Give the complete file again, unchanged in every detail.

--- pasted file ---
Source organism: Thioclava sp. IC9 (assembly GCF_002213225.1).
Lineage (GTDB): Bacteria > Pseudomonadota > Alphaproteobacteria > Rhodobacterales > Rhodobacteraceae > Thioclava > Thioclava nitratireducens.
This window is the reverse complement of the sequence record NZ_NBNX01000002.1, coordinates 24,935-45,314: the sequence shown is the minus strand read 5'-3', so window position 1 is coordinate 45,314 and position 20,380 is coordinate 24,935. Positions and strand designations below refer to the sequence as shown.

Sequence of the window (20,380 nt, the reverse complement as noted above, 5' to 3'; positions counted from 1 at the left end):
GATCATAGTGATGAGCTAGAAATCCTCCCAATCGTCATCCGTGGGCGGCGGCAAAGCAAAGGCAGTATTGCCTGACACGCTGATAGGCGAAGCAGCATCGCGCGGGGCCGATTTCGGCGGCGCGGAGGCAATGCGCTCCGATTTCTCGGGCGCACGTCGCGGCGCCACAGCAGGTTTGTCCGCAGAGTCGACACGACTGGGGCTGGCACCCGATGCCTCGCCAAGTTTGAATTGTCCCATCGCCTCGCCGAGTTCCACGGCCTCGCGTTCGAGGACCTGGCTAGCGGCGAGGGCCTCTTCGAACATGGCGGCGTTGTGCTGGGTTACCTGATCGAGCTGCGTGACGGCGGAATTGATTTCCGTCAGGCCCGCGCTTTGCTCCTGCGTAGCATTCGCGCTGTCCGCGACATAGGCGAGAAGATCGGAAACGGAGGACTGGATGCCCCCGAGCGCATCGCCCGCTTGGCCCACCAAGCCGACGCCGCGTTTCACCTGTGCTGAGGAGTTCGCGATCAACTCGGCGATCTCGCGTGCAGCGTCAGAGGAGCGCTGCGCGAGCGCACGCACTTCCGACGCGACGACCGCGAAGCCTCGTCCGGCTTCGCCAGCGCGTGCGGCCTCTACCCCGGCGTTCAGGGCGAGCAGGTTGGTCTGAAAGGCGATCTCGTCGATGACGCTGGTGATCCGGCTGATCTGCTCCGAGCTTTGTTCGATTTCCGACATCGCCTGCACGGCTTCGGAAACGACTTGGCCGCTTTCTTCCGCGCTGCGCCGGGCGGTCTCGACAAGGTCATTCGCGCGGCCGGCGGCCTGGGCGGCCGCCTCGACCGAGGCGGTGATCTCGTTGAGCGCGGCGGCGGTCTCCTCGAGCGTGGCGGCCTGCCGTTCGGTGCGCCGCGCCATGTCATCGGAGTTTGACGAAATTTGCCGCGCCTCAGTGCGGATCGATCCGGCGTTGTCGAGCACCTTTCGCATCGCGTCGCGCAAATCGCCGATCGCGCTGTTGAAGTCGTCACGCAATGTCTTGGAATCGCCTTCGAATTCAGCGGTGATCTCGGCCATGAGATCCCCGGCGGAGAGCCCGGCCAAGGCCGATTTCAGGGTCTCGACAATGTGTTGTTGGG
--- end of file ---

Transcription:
Source organism: Thioclava sp. IC9 (assembly GCF_002213225.1).
Lineage (GTDB): Bacteria > Pseudomonadota > Alphaproteobacteria > Rhodobacterales > Rhodobacteraceae > Thioclava > Thioclava nitratireducens.
This window is the reverse complement of the sequence record NZ_NBNX01000002.1, coordinates 24,935-45,314: the sequence shown is the minus strand read 5'-3', so window position 1 is coordinate 45,314 and position 20,380 is coordinate 24,935. Positions and strand designations below refer to the sequence as shown.

Sequence of the window (20,380 nt, the reverse complement as noted above, 5' to 3'; positions counted from 1 at the left end):
GATCATAGTGATGAGCTAGAAATCCTCCCAATCGTCATCCGTGGGCGGCGGCAAAGCAAAGGCAGTATTGCCTGACACGCTGATAGGCGAAGCAGCATCGCGCGGGGCCGATTTCGGCGGCGCGGAGGCAATGCGCTCCGATTTCTCGGGCGCACGTCGCGGCGCCACAGCAGGTTTGTCCGCAGAGTCGACACGACTGGGGCTGGCACCCGATGCCTCGCCAAGTTTGAATTGTCCCATCGCCTCGCCGAGTTCCACGGCCTCGCGTTCGAGGACCTGGCTAGCGGCGAGGGCCTCTTCGAACATGGCGGCGTTGTGCTGGGTTACCTGATCGAGCTGCGTGACGGCGGAATTGATTTCCGTCAGGCCCGCGCTTTGCTCCTGCGTAGCATTCGCGCTGTCCGCGACATAGGCGAGAAGATCGGAAACGGAGGACTGGATGCCCCCGAGCGCATCGCCCGCTTGGCCCACCAAGCCGACGCCGCGTTTCACCTGTGCTGAGGAGTTCGCGATCAACTCGGCGATCTCGCGTGCAGCGTCAGAGGAGCGCTGCGCGAGCGCACGCACTTCCGACGCGACGACCGCGAAGCCTCGTCCGGCTTCGCCAGCGCGTGCGGCCTCTACCCCGGCGTTCAGGGCGAGCAGGTTGGTCTGAAAGGCGATCTCGTCGATGACGCTGGTGATCCGGCTGATCTGCTCCGAGCTTTGTTCGATTTCCGACATCGCCTGCACGGCTTCGGAAACGACTTGGCCGCTTTCTTCCGCGCTGCGCCGGGCGGTCTCGACAAGGTCATTCGCGCGGCCGGCGGCCTGGGCGGCCGCCTCGACCGAGGCGGTGATCTCGTTGAGCGCGGCGGCGGTCTCCTCGAGCGTGGCGGCCTGCCGTTCGGTGCGCCGCGCCATGTCATCGGAGTTTGACGAAATTTGCCGCGCCTCAGTGCGGATCGATCCGGCGTTGTCGAGCACCTTTCGCATCGCGTCGCGCAAATCGCCGATCGCGCTGTTGAAGTCGTCACGCAATGTCTTGGAATCGCCTTCGAATTCAGCGGTGATCTCGGCCATGAGATCCCCGGCGGAGAGCCCGGCCAAGGCCGATTTCAGGGTCTCGACAATGTGTTGTTGGG